This article is part of UnNews, your source for up-to-the-microsecond misinformation.
9 June 2009
WASHINGTON – The House approved legislation today to officially ban all first names containing an apostrophe. The “Sha’niqua 2 Shaniqua Bill”, as congress called it, was sent to President Obama to be signed into law.
In a 410 to 1 vote, the House almost unanimously approved this new piece of legislation. Likewise, the Senate voted 99 to 0 in favour of the bill.
This new legislation was first introduced by Compton representative Dat’ Nigga Daz, who, since the passing of the bill, complied enthusiastically with the new law, changing his legal name to That Nigga Daz. Moments before the new law was voted on, Congressman Daz delivered a heart-warming speech about the issues at hand, notably showing that he had been discriminated against all his life for the apostrophe contained in his name, consequently demonstrating that such names were not giving recipients a fair chance at getting a normal job or being taken seriously. Therefore, putting an apostrophe in a child’s name should be considered child abuse and a violation of the Universal Declaration of Human Rights. Mr. Daz’s exceptional and touching speech was, however, interrupted by a rant delivered by congresswoman Mo’niquanisha Jones about “fundamental liberties” and whatnot.
The motion was also changed at the last minute by congressman Peter O’Toole to exclude last names from the proposition. He had this to say about the change: “I mean, as long as it doesn’t affect me, right?”.
However, the lone dissenting congresswoman, angry African-american Mo’niquanisha Jones heavily criticized the bill saying that such law was “A gross violation of the U.S. Constitution and the freedom that America stands for”. Sources say she had her period and should therefore not be taken seriously. When asked how she felt personally about the new legislation, she stated: “It’s all good.” in an ironic manner and also said that she would not change her name saying “Make me, bee-otch!” while aggressively snapping her fingers and moving around.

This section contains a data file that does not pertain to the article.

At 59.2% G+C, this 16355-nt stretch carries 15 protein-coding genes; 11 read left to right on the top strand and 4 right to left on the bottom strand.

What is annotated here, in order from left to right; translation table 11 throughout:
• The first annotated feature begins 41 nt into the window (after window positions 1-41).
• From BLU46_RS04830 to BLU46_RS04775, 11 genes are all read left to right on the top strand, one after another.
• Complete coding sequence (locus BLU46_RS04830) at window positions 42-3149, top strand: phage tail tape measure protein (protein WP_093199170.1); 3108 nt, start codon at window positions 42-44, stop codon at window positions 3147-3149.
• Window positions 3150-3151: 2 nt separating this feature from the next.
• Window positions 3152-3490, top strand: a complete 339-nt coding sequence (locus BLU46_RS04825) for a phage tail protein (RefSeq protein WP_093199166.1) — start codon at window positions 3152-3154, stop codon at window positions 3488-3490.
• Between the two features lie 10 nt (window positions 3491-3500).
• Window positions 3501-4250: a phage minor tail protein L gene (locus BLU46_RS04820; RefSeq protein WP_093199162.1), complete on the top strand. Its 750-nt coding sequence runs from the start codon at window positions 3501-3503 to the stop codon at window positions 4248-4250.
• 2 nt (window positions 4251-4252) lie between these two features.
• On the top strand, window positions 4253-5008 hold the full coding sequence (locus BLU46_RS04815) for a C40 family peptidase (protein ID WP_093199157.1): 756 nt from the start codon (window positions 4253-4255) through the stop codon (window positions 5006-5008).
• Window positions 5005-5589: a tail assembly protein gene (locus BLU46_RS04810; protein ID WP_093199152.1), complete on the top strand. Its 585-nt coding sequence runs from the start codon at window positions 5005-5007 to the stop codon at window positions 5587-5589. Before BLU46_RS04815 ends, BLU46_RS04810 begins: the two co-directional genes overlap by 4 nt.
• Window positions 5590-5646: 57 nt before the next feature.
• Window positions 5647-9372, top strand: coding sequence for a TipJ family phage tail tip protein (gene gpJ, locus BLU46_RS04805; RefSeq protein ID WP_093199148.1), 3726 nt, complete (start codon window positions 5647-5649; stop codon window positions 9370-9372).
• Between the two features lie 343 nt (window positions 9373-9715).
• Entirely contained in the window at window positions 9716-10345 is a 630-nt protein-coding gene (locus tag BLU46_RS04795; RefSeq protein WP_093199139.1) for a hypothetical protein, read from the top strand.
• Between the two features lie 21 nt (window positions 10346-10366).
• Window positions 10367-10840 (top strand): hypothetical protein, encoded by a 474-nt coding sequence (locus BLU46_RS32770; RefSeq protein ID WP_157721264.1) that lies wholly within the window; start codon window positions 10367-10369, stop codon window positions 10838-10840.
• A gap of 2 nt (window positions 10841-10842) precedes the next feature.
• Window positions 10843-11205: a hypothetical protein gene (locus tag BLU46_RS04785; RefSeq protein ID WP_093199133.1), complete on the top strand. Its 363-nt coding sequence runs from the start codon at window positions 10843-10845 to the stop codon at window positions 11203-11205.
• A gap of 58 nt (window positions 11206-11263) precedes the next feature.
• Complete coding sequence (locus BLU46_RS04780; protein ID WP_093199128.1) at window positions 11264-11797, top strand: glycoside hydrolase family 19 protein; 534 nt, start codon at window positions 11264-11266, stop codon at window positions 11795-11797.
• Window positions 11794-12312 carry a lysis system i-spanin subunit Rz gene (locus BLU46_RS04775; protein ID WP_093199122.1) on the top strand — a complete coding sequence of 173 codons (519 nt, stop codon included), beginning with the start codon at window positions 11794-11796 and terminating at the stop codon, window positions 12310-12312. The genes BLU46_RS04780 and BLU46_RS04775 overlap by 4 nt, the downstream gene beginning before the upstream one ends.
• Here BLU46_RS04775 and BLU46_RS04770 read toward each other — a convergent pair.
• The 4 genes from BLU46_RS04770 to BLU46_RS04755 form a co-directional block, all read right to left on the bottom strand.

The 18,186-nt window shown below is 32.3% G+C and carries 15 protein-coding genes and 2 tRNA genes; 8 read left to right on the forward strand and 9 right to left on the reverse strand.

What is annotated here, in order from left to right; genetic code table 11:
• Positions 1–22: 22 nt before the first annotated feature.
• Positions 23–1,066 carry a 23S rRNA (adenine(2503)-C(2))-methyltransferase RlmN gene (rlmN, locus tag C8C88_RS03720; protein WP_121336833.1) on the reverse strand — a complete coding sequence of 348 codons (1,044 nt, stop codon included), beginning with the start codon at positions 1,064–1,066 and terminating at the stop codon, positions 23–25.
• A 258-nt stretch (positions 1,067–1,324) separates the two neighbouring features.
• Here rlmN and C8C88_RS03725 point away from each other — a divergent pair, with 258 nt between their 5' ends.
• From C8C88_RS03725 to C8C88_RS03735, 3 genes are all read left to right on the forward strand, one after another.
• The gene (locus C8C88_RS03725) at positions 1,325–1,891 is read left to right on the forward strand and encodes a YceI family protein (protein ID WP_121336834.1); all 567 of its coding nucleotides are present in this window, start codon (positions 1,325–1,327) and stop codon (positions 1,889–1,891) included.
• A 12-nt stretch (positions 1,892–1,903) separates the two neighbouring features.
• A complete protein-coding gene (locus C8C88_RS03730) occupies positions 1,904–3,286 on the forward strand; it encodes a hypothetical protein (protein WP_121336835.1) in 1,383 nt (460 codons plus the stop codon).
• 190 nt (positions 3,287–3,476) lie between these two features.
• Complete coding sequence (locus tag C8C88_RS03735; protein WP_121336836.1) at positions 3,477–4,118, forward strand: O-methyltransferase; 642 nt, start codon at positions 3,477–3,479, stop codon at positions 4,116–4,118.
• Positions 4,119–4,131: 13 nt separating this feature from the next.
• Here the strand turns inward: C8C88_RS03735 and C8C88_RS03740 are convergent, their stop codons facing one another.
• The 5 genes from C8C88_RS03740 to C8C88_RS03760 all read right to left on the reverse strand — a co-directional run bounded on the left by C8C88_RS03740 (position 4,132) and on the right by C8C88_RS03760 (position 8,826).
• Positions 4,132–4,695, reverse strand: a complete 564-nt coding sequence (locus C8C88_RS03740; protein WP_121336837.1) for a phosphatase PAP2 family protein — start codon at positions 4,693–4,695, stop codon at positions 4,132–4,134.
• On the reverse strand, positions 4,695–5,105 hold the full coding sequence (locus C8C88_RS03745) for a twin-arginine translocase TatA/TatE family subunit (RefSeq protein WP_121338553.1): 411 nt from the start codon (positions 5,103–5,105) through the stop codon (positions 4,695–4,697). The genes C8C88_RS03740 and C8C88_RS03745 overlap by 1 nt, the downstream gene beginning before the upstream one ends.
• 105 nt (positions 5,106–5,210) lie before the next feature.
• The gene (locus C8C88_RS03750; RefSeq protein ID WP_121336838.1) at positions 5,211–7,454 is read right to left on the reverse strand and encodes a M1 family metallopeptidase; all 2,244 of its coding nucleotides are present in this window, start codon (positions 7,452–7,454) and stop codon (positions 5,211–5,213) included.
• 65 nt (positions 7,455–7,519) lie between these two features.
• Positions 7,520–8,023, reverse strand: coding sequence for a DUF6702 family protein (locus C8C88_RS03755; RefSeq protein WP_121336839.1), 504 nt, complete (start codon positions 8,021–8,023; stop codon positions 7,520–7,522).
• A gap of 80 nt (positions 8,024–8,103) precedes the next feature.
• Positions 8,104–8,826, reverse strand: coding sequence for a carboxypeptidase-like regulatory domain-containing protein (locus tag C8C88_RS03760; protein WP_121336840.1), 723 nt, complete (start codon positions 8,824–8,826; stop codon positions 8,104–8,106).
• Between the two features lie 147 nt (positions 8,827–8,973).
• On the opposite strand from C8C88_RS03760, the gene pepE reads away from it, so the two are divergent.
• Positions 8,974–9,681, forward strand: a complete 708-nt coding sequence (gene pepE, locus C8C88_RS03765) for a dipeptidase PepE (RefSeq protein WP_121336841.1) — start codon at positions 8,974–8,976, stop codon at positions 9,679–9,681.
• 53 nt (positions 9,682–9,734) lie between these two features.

Although the majority of citizens seem to agree with the bill, the un-apostrophe-less community seems to be rather angry about it. Citizen Bon’quisha Lewis said this about the new legislation: “We want compensation for this shit!” while moving her shoulder and head from left to right in a provocative manner and rubbing her index and thumb together in a circular motion, making the well-know “show me the money” sign.
Other opponents to the law include legendary film director Peter Jackson, who proclaims himself to be “the greatest Cam’ron fan ever”. Jackson threatened to make another disastrous remake of the movie King Kong, only this time with even more dinosaurs and featuring a Kong making “really funny” visual jokes like wearing a food stand as a silly hat or getting punched in the crotch. He was apparently misinformed about the new law, which clearly states that “apostrophes within an artists name are not covered by the present legislation because they represent an artistic choice and/or are totally badass”, citing notably the case of rapper Lil’ Wayne. Jackson did not take back his comments and said he would carry on with the “King Kong: The Return of the King” project anyway.
De’shaun Brown, Harvard law professor, had this to say regarding the Sha’niqua 2 Shaniqua Bill: “That’s messed up, yo.”. When asked if he would comply with the law and change his name, he responded: “You think I don’t have problems? I got shot at today nigga!” The reporter was not black, but did wear an Ecko sweatshirt with a big rhinoceros on it, which probably confused the angry black man into thinking he was a negro.
A further motion should be passed by the Congress today in an attempt to stop anyone from naming their children “Barrack”, although some experts say it’s probably already too late.
In related news, La’quisha Thomas and La’tisha Beverly finally came to an agreement and won’t have to go to the highest court in the country to determine which one of them invented the iconic catch phrase “Oh no she di’int!”. Thomas and Beverly said they would now unite in fighting the Sha'niqua 2 Shaniqua bill.
Also related, Ph.D. Dre, a professor in social studies and demographics, says that spikes in names Yolanda and Courtney are to be expected, especially in the new-born demographic.
- Carl Mygind "Congress bans apostrophes in names.". [[wikipedia:|]], 06/09/2009